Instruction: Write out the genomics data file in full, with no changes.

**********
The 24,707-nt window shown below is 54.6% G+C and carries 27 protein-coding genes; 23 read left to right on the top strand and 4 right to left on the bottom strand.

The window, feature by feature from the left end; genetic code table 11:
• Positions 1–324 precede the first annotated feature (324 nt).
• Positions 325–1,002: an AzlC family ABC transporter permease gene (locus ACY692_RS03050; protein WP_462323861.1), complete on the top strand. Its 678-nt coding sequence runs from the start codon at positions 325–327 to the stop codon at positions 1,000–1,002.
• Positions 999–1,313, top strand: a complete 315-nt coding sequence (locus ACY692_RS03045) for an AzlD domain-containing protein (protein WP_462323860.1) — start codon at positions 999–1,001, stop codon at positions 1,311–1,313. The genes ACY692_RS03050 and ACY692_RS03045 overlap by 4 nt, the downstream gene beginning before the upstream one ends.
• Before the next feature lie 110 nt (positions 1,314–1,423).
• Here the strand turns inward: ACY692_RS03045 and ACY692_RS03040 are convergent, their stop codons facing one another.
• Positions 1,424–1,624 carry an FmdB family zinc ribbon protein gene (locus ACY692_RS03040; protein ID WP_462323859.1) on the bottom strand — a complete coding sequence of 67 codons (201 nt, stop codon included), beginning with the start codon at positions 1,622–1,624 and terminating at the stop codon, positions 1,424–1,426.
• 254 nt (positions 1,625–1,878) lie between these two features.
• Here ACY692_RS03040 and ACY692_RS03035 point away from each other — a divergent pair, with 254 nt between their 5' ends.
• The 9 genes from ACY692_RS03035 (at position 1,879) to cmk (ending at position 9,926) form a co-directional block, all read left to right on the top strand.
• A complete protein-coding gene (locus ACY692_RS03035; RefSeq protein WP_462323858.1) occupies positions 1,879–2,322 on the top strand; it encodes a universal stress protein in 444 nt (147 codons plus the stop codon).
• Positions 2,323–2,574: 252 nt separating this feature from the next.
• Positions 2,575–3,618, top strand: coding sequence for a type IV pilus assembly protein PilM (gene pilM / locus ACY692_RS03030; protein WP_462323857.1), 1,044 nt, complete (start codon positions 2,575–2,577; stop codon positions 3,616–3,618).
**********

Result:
The 24,707-nt window shown below is 54.6% G+C and carries 27 protein-coding genes; 23 read left to right on the top strand and 4 right to left on the bottom strand.

The window, feature by feature from the left end; genetic code table 11:
• Positions 1–324 precede the first annotated feature (324 nt).
• Positions 325–1,002: an AzlC family ABC transporter permease gene (locus ACY692_RS03050; protein WP_462323861.1), complete on the top strand. Its 678-nt coding sequence runs from the start codon at positions 325–327 to the stop codon at positions 1,000–1,002.
• Positions 999–1,313, top strand: a complete 315-nt coding sequence (locus ACY692_RS03045) for an AzlD domain-containing protein (protein WP_462323860.1) — start codon at positions 999–1,001, stop codon at positions 1,311–1,313. The genes ACY692_RS03050 and ACY692_RS03045 overlap by 4 nt, the downstream gene beginning before the upstream one ends.
• Before the next feature lie 110 nt (positions 1,314–1,423).
• Here the strand turns inward: ACY692_RS03045 and ACY692_RS03040 are convergent, their stop codons facing one another.
• Positions 1,424–1,624 carry an FmdB family zinc ribbon protein gene (locus ACY692_RS03040; protein ID WP_462323859.1) on the bottom strand — a complete coding sequence of 67 codons (201 nt, stop codon included), beginning with the start codon at positions 1,622–1,624 and terminating at the stop codon, positions 1,424–1,426.
• 254 nt (positions 1,625–1,878) lie between these two features.
• Here ACY692_RS03040 and ACY692_RS03035 point away from each other — a divergent pair, with 254 nt between their 5' ends.
• The 9 genes from ACY692_RS03035 (at position 1,879) to cmk (ending at position 9,926) form a co-directional block, all read left to right on the top strand.
• A complete protein-coding gene (locus ACY692_RS03035; RefSeq protein WP_462323858.1) occupies positions 1,879–2,322 on the top strand; it encodes a universal stress protein in 444 nt (147 codons plus the stop codon).
• Positions 2,323–2,574: 252 nt separating this feature from the next.
• Positions 2,575–3,618, top strand: coding sequence for a type IV pilus assembly protein PilM (gene pilM / locus ACY692_RS03030; protein WP_462323857.1), 1,044 nt, complete (start codon positions 2,575–2,577; stop codon positions 3,616–3,618).